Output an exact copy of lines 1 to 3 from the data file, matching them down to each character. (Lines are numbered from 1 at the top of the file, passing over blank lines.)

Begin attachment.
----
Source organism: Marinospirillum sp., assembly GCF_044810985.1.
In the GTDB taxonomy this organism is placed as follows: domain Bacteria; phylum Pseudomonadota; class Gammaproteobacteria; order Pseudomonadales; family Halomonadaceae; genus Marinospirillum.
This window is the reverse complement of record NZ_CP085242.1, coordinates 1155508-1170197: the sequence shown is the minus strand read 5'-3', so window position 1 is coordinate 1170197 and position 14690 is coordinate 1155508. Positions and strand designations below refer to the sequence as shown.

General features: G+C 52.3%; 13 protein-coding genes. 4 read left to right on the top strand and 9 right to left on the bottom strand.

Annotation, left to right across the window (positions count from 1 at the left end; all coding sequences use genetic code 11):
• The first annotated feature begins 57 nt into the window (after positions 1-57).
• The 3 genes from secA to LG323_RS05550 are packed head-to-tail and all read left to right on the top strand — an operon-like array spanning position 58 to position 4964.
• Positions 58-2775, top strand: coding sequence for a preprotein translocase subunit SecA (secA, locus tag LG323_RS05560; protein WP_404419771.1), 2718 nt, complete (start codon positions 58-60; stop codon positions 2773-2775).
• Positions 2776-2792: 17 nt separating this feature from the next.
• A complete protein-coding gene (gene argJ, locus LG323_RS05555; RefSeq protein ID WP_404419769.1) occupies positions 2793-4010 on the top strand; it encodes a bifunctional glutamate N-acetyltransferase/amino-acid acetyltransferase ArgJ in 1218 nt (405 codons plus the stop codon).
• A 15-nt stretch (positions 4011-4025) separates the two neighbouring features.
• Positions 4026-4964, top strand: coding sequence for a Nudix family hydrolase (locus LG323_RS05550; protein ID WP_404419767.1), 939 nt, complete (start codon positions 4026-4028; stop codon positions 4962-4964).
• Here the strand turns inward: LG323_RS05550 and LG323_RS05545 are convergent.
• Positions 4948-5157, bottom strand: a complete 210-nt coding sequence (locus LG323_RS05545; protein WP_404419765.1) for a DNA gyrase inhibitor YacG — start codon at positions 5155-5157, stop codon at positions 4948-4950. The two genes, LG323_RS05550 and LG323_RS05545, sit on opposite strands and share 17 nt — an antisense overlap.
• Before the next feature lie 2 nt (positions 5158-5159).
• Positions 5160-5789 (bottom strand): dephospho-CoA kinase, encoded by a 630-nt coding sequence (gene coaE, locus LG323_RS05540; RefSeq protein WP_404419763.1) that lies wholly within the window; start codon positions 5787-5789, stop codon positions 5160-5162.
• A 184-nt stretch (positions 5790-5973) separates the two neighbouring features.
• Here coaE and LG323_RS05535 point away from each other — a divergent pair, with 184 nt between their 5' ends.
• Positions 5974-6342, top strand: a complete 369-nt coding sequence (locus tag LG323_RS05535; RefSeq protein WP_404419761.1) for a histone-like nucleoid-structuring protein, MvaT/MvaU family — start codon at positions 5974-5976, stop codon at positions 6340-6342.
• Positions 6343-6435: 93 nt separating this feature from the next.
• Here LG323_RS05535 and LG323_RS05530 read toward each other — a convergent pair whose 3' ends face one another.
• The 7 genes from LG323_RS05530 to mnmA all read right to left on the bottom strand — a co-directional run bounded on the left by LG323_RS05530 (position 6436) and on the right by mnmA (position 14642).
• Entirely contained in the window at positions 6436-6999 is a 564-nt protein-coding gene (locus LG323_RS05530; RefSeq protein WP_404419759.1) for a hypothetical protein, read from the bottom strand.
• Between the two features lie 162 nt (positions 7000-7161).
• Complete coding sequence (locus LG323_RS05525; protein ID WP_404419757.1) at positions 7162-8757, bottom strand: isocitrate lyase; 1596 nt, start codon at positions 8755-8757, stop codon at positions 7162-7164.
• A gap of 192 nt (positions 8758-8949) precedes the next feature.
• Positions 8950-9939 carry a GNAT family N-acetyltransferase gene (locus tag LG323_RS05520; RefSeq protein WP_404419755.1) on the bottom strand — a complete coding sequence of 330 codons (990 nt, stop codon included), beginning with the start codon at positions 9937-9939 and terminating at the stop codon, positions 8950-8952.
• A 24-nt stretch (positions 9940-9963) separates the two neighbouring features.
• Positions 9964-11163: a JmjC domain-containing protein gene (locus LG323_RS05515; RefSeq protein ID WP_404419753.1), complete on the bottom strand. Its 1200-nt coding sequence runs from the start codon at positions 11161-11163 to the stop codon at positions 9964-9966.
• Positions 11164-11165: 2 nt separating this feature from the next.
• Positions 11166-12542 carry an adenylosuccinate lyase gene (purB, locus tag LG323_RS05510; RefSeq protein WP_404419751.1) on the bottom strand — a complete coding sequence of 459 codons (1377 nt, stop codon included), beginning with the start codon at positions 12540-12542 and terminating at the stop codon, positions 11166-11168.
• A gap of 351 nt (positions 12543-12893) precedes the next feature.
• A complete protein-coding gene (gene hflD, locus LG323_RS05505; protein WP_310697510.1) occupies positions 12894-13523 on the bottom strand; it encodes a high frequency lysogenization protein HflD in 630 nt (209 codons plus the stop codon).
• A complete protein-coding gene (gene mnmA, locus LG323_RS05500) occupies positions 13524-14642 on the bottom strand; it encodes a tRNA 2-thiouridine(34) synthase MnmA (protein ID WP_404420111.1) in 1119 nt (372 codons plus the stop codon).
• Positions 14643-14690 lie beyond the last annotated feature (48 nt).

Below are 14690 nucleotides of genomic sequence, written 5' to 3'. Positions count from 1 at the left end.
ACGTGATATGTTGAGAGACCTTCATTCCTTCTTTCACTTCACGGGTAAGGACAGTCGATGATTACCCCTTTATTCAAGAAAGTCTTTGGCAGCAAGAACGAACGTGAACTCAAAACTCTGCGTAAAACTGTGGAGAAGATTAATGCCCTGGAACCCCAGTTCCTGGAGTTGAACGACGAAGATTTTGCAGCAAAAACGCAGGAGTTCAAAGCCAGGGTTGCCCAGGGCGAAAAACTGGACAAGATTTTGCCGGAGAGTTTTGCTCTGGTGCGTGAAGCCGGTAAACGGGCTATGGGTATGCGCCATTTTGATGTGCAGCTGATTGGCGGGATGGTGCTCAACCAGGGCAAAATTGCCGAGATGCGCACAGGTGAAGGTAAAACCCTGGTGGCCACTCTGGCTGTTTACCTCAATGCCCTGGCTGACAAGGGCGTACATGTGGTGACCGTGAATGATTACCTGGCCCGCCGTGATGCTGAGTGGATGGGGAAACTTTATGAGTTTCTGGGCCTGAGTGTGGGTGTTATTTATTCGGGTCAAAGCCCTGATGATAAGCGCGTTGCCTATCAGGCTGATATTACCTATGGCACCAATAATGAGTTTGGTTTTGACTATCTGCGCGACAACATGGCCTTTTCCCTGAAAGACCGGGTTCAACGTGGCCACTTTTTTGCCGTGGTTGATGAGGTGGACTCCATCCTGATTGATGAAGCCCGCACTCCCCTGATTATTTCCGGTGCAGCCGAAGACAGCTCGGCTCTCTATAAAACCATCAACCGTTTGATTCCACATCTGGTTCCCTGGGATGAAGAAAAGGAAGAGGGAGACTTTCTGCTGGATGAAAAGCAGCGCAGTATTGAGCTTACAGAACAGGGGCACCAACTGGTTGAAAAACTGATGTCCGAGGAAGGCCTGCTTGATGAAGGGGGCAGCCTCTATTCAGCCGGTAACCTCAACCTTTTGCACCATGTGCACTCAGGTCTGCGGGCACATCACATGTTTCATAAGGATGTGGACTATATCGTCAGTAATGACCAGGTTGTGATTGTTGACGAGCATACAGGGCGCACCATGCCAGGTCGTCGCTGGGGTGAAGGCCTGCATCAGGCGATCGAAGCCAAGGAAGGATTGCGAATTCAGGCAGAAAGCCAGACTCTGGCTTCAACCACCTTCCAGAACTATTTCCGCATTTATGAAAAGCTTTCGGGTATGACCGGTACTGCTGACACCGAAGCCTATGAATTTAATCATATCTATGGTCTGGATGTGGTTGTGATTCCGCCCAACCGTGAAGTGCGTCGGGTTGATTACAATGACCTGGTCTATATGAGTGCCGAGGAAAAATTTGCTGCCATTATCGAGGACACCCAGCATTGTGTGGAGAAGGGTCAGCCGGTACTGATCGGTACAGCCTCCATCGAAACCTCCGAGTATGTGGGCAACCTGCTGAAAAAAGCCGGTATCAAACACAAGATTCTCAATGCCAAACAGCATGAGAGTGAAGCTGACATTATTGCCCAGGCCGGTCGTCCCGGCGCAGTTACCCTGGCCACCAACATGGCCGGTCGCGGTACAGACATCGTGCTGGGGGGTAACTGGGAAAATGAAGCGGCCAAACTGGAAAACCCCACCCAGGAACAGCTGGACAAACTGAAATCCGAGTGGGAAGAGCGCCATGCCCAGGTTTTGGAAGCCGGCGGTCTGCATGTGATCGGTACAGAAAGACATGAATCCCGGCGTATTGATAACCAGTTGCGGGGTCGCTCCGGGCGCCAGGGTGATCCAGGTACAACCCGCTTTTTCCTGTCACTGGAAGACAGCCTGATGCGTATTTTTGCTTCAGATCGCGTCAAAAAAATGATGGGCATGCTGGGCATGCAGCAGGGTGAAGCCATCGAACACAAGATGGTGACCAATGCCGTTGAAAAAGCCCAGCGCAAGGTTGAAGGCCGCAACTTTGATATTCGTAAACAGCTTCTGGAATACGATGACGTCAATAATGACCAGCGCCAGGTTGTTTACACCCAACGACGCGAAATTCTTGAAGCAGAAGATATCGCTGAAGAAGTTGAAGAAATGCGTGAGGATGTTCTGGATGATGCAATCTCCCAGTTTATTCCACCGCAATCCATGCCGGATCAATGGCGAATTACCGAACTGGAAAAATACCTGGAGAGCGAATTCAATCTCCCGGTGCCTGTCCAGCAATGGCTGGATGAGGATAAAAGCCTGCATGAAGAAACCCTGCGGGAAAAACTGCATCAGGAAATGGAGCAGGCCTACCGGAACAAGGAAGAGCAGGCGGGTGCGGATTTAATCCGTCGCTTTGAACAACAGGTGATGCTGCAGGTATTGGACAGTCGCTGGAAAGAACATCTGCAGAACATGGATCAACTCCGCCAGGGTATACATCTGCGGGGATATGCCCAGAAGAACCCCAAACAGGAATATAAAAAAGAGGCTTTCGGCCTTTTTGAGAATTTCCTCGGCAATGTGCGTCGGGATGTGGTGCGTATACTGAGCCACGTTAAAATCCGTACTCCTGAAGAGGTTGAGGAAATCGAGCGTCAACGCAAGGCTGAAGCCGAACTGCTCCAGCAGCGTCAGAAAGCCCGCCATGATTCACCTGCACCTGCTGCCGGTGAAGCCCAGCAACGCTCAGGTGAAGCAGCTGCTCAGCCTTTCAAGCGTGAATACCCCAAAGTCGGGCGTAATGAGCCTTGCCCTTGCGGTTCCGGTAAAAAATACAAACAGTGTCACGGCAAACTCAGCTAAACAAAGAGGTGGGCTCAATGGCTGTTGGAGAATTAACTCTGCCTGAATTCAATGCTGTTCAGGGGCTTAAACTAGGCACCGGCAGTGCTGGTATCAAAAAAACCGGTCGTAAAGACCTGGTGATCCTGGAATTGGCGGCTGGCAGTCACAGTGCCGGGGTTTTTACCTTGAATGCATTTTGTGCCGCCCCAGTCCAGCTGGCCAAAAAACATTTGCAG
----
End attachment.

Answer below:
Source organism: Marinospirillum sp., assembly GCF_044810985.1.
In the GTDB taxonomy this organism is placed as follows: domain Bacteria; phylum Pseudomonadota; class Gammaproteobacteria; order Pseudomonadales; family Halomonadaceae; genus Marinospirillum.
This window is the reverse complement of record NZ_CP085242.1, coordinates 1155508-1170197: the sequence shown is the minus strand read 5'-3', so window position 1 is coordinate 1170197 and position 14690 is coordinate 1155508. Positions and strand designations below refer to the sequence as shown.